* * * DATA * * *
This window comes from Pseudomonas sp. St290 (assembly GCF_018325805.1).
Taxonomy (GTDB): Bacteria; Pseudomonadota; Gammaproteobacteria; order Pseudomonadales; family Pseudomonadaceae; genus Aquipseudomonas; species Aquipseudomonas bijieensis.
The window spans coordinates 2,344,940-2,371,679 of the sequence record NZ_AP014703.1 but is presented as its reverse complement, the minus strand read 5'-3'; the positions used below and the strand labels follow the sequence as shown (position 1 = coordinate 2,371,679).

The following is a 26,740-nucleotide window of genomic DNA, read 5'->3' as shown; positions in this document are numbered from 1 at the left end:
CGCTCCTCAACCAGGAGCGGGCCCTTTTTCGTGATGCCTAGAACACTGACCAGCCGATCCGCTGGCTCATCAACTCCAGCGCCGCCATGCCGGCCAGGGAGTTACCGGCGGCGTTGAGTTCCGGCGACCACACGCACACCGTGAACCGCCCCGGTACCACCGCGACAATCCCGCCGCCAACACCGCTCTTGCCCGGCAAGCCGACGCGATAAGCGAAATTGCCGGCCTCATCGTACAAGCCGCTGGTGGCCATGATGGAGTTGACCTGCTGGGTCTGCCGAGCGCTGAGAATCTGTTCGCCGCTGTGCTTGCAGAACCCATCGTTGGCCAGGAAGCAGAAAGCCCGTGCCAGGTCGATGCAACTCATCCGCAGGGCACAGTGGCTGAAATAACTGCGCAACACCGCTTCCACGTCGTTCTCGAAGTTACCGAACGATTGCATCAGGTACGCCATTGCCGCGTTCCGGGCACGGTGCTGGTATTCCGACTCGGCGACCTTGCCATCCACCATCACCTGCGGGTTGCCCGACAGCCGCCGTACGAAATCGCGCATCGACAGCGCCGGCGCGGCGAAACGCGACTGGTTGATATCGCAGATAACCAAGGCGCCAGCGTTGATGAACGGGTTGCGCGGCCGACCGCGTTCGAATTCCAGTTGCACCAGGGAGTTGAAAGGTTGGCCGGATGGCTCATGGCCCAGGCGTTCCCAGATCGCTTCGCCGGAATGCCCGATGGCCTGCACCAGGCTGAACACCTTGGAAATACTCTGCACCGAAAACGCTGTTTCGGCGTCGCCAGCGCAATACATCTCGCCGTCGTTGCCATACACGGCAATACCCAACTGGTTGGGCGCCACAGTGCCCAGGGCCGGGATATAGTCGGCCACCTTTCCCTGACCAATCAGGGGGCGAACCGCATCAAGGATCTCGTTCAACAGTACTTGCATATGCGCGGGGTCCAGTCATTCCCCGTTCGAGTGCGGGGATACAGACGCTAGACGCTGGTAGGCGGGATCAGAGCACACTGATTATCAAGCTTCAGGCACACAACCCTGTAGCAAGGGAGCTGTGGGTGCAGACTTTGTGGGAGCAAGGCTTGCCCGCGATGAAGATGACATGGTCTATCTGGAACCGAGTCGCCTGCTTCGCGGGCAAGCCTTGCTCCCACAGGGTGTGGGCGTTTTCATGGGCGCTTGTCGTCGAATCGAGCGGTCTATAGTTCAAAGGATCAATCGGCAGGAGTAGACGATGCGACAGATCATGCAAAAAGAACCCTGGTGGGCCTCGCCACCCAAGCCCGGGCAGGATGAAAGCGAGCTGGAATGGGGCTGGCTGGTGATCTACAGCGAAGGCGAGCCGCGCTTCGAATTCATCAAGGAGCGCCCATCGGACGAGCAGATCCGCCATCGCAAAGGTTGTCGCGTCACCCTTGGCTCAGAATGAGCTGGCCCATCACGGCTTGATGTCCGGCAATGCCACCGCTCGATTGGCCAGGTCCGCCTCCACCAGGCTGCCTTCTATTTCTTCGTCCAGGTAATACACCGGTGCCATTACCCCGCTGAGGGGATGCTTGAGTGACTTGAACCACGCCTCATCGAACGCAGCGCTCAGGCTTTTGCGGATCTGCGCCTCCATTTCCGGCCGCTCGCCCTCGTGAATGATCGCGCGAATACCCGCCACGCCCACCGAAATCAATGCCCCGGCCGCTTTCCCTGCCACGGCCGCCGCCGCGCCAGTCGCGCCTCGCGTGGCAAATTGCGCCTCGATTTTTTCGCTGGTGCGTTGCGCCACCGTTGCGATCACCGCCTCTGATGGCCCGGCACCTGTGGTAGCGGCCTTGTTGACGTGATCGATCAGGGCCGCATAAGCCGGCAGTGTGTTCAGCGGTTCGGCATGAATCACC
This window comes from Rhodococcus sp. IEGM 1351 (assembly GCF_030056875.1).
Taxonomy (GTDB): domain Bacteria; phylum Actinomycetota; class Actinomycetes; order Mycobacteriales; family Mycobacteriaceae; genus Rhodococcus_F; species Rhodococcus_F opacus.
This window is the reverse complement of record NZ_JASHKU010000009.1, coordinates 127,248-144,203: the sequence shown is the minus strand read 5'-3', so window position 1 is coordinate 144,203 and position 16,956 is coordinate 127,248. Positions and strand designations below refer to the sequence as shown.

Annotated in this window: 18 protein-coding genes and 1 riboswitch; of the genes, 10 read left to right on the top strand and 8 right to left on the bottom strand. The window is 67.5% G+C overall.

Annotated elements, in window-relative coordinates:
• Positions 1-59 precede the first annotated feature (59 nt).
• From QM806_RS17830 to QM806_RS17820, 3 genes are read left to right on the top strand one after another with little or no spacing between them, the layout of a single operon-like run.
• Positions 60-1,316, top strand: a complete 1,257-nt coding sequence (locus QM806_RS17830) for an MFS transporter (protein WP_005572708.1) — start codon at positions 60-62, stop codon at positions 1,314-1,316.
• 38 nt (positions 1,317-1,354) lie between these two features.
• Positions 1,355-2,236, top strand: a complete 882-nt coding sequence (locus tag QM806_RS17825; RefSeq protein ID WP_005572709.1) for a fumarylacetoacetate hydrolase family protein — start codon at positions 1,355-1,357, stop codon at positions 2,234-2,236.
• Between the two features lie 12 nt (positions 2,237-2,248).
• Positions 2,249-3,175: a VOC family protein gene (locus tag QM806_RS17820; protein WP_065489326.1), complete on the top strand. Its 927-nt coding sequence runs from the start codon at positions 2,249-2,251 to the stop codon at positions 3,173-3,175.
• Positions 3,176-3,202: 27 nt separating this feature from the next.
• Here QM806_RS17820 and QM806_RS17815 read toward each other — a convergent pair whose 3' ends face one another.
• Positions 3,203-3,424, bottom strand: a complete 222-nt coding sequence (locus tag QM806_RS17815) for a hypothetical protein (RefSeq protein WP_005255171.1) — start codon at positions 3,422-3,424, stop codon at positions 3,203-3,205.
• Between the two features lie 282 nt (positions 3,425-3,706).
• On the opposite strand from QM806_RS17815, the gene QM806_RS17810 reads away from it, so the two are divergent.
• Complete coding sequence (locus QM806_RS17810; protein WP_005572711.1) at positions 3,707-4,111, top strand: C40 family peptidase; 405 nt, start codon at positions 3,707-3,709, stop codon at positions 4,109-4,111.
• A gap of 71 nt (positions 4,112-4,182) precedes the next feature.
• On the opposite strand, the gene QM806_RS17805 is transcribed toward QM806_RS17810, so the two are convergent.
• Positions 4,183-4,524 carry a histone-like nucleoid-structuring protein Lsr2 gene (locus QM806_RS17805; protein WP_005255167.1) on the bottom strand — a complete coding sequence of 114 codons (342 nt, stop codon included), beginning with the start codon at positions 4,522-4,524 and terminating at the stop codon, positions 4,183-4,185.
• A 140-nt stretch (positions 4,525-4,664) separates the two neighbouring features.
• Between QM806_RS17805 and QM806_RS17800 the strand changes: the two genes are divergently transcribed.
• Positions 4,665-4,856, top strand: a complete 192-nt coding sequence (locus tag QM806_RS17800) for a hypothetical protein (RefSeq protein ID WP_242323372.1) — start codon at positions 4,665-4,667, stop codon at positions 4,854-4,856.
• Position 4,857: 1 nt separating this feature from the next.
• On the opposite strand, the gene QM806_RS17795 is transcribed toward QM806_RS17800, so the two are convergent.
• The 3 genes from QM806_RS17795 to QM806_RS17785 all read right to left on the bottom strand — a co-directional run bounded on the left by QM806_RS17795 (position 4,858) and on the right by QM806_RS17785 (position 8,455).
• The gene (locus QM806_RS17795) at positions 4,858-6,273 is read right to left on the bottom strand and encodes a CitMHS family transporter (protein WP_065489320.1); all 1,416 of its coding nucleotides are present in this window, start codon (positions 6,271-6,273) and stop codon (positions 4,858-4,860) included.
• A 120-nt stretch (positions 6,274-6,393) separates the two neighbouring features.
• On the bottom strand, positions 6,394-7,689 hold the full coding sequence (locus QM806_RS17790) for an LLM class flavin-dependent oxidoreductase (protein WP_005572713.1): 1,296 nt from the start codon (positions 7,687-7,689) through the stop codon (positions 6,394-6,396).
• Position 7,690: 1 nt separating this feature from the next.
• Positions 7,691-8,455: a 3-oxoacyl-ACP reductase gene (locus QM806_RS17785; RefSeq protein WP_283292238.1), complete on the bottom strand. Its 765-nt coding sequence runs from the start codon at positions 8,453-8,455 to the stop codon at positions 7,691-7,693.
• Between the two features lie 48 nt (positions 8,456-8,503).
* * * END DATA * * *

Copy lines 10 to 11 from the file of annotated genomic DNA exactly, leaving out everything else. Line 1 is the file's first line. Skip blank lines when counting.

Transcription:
Annotated elements, in window-relative coordinates:
• Positions 1-59 precede the first annotated feature (59 nt).